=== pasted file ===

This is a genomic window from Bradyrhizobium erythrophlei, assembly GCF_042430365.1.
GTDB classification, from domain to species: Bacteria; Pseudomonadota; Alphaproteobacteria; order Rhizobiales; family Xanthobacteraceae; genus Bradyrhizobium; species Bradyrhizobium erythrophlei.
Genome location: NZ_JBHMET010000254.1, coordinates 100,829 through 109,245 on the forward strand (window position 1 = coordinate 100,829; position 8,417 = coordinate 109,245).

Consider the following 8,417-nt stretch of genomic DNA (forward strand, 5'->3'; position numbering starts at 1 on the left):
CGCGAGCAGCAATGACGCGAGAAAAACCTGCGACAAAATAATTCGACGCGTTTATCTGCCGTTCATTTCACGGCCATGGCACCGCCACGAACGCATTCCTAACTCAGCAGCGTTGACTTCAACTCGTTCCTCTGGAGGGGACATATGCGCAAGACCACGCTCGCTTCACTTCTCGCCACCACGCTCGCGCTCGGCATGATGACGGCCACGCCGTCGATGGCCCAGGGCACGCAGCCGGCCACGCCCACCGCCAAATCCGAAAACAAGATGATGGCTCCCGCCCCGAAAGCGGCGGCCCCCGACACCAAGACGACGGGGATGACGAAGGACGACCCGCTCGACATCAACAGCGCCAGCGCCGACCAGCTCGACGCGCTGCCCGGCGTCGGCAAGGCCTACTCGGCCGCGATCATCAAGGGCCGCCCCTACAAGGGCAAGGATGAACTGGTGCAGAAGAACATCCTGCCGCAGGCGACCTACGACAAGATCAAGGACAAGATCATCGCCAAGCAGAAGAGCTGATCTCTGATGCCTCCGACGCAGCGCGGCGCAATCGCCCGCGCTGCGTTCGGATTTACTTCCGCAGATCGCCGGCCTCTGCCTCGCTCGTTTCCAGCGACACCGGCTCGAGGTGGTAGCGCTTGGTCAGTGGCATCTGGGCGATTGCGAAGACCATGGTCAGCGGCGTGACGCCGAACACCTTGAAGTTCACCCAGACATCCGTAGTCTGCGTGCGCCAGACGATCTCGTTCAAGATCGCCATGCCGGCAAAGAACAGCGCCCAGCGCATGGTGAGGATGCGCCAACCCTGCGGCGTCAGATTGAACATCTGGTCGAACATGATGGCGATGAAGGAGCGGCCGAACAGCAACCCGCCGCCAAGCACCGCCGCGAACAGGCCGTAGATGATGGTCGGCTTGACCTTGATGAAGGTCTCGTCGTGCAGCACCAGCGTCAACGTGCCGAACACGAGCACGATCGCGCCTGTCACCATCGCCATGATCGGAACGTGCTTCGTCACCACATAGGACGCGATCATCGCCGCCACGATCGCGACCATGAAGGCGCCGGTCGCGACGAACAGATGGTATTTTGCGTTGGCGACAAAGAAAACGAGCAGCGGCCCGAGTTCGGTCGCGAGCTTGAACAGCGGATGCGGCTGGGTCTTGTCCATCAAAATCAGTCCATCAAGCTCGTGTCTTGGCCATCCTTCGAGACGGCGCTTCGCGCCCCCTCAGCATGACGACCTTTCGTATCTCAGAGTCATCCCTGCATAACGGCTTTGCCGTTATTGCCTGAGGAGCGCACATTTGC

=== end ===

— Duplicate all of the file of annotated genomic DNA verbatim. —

This is a genomic window from Bradyrhizobium erythrophlei, assembly GCF_042430365.1.
GTDB classification, from domain to species: Bacteria; Pseudomonadota; Alphaproteobacteria; order Rhizobiales; family Xanthobacteraceae; genus Bradyrhizobium; species Bradyrhizobium erythrophlei.
Genome location: NZ_JBHMET010000254.1, coordinates 100,829 through 109,245 on the forward strand (window position 1 = coordinate 100,829; position 8,417 = coordinate 109,245).

Consider the following 8,417-nt stretch of genomic DNA (forward strand, 5'->3'; position numbering starts at 1 on the left):
CGCGAGCAGCAATGACGCGAGAAAAACCTGCGACAAAATAATTCGACGCGTTTATCTGCCGTTCATTTCACGGCCATGGCACCGCCACGAACGCATTCCTAACTCAGCAGCGTTGACTTCAACTCGTTCCTCTGGAGGGGACATATGCGCAAGACCACGCTCGCTTCACTTCTCGCCACCACGCTCGCGCTCGGCATGATGACGGCCACGCCGTCGATGGCCCAGGGCACGCAGCCGGCCACGCCCACCGCCAAATCCGAAAACAAGATGATGGCTCCCGCCCCGAAAGCGGCGGCCCCCGACACCAAGACGACGGGGATGACGAAGGACGACCCGCTCGACATCAACAGCGCCAGCGCCGACCAGCTCGACGCGCTGCCCGGCGTCGGCAAGGCCTACTCGGCCGCGATCATCAAGGGCCGCCCCTACAAGGGCAAGGATGAACTGGTGCAGAAGAACATCCTGCCGCAGGCGACCTACGACAAGATCAAGGACAAGATCATCGCCAAGCAGAAGAGCTGATCTCTGATGCCTCCGACGCAGCGCGGCGCAATCGCCCGCGCTGCGTTCGGATTTACTTCCGCAGATCGCCGGCCTCTGCCTCGCTCGTTTCCAGCGACACCGGCTCGAGGTGGTAGCGCTTGGTCAGTGGCATCTGGGCGATTGCGAAGACCATGGTCAGCGGCGTGACGCCGAACACCTTGAAGTTCACCCAGACATCCGTAGTCTGCGTGCGCCAGACGATCTCGTTCAAGATCGCCATGCCGGCAAAGAACAGCGCCCAGCGCATGGTGAGGATGCGCCAACCCTGCGGCGTCAGATTGAACATCTGGTCGAACATGATGGCGATGAAGGAGCGGCCGAACAGCAACCCGCCGCCAAGCACCGCCGCGAACAGGCCGTAGATGATGGTCGGCTTGACCTTGATGAAGGTCTCGTCGTGCAGCACCAGCGTCAACGTGCCGAACACGAGCACGATCGCGCCTGTCACCATCGCCATGATCGGAACGTGCTTCGTCACCACATAGGACGCGATCATCGCCGCCACGATCGCGACCATGAAGGCGCCGGTCGCGACGAACAGATGGTATTTTGCGTTGGCGACAAAGAAAACGAGCAGCGGCCCGAGTTCGGTCGCGAGCTTGAACAGCGGATGCGGCTGGGTCTTGTCCATCAAAATCAGTCCATCAAGCTCGTGTCTTGGCCATCCTTCGAGACGGCGCTTCGCGCCCCCTCAGCATGACGACCTTTCGTATCTCAGAGTCATCCCTGCATAACGGCTTTGCCGTTATTGCCTGAGGAGCGCACATTTGC